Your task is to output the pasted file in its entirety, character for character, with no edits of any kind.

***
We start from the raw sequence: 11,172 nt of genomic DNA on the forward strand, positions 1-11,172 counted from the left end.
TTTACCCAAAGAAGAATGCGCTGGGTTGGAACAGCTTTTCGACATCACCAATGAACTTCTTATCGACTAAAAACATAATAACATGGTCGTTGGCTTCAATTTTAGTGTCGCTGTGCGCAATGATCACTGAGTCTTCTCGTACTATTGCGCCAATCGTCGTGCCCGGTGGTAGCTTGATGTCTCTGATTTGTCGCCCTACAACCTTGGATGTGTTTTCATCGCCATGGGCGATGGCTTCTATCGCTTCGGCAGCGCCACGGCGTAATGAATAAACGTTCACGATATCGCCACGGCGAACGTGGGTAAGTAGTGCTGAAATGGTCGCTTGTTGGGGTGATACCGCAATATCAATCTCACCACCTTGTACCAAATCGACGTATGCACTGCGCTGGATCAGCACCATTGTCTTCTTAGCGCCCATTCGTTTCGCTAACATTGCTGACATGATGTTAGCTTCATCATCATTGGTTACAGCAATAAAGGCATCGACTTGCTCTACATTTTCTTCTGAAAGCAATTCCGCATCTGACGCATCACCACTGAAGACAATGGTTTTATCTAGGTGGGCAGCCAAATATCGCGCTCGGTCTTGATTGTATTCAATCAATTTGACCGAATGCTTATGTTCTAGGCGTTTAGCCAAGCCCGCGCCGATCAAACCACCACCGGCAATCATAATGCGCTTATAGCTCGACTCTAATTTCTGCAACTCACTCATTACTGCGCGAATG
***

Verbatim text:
We start from the raw sequence: 11,172 nt of genomic DNA on the forward strand, positions 1-11,172 counted from the left end.
TTTACCCAAAGAAGAATGCGCTGGGTTGGAACAGCTTTTCGACATCACCAATGAACTTCTTATCGACTAAAAACATAATAACATGGTCGTTGGCTTCAATTTTAGTGTCGCTGTGCGCAATGATCACTGAGTCTTCTCGTACTATTGCGCCAATCGTCGTGCCCGGTGGTAGCTTGATGTCTCTGATTTGTCGCCCTACAACCTTGGATGTGTTTTCATCGCCATGGGCGATGGCTTCTATCGCTTCGGCAGCGCCACGGCGTAATGAATAAACGTTCACGATATCGCCACGGCGAACGTGGGTAAGTAGTGCTGAAATGGTCGCTTGTTGGGGTGATACCGCAATATCAATCTCACCACCTTGTACCAAATCGACGTATGCACTGCGCTGGATCAGCACCATTGTCTTCTTAGCGCCCATTCGTTTCGCTAACATTGCTGACATGATGTTAGCTTCATCATCATTGGTTACAGCAATAAAGGCATCGACTTGCTCTACATTTTCTTCTGAAAGCAATTCCGCATCTGACGCATCACCACTGAAGACAATGGTTTTATCTAGGTGGGCAGCCAAATATCGCGCTCGGTCTTGATTGTATTCAATCAATTTGACCGAATGCTTATGTTCTAGGCGTTTAGCCAAGCCCGCGCCGATCAAACCACCACCGGCAATCATAATGCGCTTATAGCTCGACTCTAATTTCTGCAACTCACTCATTACTGCGCGAATG